Herpes zoster can cause partial or complete facial paralysis, hearing loss and vestibular disturbance. Treatments are pain management, acyclovir and steroids.


Perichondritis is an unusual infection of the pinna usually due to external blunt trauma. Features are auricular tenderness and overlying soft tissue oedema.

As blood supply to auricular cartilage is poor, infections spread rapidly.

If not treated with IV antibiotics and local hygiene, cartilage necrosis and auricular deformity may result.


Erysipelas is accompanied by erythema, oedema and tenderness of auricular skin. Commonly caused by a streptococcus, it can progress rapidly and antibiotics are needed immediately. It can be confused with perichondritis, but if the ear lobe is involved, erysipelas is more likely.


The outer third of the external canal contains hair follicles, sebaceous glands and ceruminous glands. Bacterial infection of a hair follicle with a staphylococcus is often secondary to microtrauma of the canal. Increasing ear discomfort on palpation and mastication, and cervical lymphadenopathy occur. Unlike otitis externa, there is usually little oedema in the canal and no discharge. If the child will permit it, de-roofing the furuncle can bring relief and aid resolution. Treatment is with antibiotic therapy active against staphylococci, such as flucloxacillin or co-amoxiclav, together with analgesics.

Burns and frostbite

Treatment and prognosis of burns is based on the severity of the injury.

Treatment must involve avoiding perichondritis. Frostbite presents in the acute phase as painless pallor.

On warming, the auricle becomes painful. Hyperaemia, vesiculation and necrosis occur with first-, second- and third-degree frostbite, respectively.


  • Herpes zoster can cause partial or complete facial paralysis.
  • Perichondritis is usually due to blunt trauma to the external ear.
  • Furunculosis in the external ear is often secondary to microtrauma of the canal.
  • Treatment of burns to the pinna must involve avoiding perichondritis.


Children have a propensity for placing small objects, such as beads and vegetable matter, in the external auditory canal. Symptoms include earache, fullness of the ear and hearing loss.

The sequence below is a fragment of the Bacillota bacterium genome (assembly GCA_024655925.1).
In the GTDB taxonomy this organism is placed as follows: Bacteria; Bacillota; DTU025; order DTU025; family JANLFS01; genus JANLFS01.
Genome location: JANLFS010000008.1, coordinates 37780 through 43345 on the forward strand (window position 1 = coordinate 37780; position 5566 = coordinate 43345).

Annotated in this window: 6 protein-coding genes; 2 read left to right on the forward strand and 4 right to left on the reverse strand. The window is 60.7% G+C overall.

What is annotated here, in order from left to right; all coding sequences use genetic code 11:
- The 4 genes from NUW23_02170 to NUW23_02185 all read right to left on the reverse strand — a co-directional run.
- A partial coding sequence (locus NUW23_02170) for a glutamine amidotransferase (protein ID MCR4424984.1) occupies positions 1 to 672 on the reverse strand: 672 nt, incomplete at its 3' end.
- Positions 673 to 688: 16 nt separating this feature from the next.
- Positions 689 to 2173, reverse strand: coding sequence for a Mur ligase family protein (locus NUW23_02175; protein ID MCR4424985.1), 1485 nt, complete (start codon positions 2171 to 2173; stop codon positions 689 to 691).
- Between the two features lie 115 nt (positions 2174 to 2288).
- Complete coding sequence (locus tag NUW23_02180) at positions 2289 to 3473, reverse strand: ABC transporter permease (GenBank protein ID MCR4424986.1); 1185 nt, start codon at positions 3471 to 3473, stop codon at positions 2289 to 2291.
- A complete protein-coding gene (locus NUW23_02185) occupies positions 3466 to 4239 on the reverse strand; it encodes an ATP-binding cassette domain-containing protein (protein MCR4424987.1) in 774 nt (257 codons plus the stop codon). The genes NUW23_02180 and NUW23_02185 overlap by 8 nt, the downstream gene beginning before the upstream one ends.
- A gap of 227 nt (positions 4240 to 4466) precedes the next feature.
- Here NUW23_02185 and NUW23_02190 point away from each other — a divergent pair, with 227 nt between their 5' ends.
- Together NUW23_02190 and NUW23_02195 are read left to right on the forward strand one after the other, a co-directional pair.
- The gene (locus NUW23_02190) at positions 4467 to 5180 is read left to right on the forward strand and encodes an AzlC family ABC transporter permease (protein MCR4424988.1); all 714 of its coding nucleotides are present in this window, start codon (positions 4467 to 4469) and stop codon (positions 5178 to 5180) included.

Most foreign bodies can be removed in the A&E department, but tight impaction or an uncooperative patient may mean that general anaesthesia and an operating microscope are needed. Leaking hearing aid batteries can cause rapid, extensive caustic skin and bony damage. Consider battery removal an emergency.

Ear drops should be avoided if the object is not clearly identified because moisture can result in batteries causing more damage and make vegetable matter swell. Check the nose and the other ear - the child may have stuck something in there as well.

Wax impaction

Wax impaction causes fullness, itching and hearing loss, but mild earache may occur if there is a concurrent otitis externa. Use of cotton buds can cause wax to be impacted against the tympanic membrane. Topical ceruminolytics can be tried.

Irrigation of the canal in a child (or an adult) should only be done if there can be certainty that the tympanic membrane is intact.

Referred pain

Earache can be referred from distant sites, secondary to inflammatory processes, tumours or mechanical disturbances, and mimic primary ear disease.

Pathology affecting the trigeminal, facial, glossopharyngeal, vagus nerves and cervical nerves C2 and C3 can all be responsible. In particular, check for distant causes for earache when the ear appears normal. Pain from erupting teeth or gingival irritation commonly causes referred earache in young children.

Temporomandibular joint dysfunction

The pain of temporomandibular joint dysfunction is unilateral, and could relate to chewing. On palpation over the joint, a clicking or grinding action when the patient opens and closes his or her mouth suggests the diagnosis. Treatment involves reducing inflammation and pain, primarily with heat therapy, soft diet, and analgesics.


  • Leaking hearing aid batteries in the auditory meatus constitute an emergency.
  • Cotton buds can cause wax to be impacted against the tympanic membrane.
  • Referred pain can mimic primary ear disease.
  • Temporomandibular joint dysfunction is unilateral, and may be related to chewing.


AK Leung, JH Fung, AG Leong. Otalgia in children J Natl Med Assoc. 2000; 92 (5): 254-60.